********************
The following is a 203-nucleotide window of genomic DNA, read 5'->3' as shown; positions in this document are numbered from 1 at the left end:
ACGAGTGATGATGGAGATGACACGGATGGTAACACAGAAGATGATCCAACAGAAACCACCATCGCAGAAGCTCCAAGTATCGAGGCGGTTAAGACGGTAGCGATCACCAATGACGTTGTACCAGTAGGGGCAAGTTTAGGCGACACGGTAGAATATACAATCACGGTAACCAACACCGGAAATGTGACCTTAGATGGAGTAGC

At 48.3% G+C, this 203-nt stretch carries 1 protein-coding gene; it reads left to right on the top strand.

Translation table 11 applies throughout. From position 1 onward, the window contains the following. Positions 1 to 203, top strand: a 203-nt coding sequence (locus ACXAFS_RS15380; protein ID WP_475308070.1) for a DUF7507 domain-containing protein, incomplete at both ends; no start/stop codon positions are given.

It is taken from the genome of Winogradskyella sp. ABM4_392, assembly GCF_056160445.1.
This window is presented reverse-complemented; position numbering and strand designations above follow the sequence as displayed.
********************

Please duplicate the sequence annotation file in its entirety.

The following is a 203-nucleotide window of genomic DNA, read 5'->3' as shown; positions in this document are numbered from 1 at the left end:
ACGAGTGATGATGGAGATGACACGGATGGTAACACAGAAGATGATCCAACAGAAACCACCATCGCAGAAGCTCCAAGTATCGAGGCGGTTAAGACGGTAGCGATCACCAATGACGTTGTACCAGTAGGGGCAAGTTTAGGCGACACGGTAGAATATACAATCACGGTAACCAACACCGGAAATGTGACCTTAGATGGAGTAGC

At 48.3% G+C, this 203-nt stretch carries 1 protein-coding gene; it reads left to right on the top strand.

Translation table 11 applies throughout. From position 1 onward, the window contains the following. Positions 1 to 203, top strand: a 203-nt coding sequence (locus ACXAFS_RS15380; protein ID WP_475308070.1) for a DUF7507 domain-containing protein, incomplete at both ends; no start/stop codon positions are given.

It is taken from the genome of Winogradskyella sp. ABM4_392, assembly GCF_056160445.1.
This window is presented reverse-complemented; position numbering and strand designations above follow the sequence as displayed.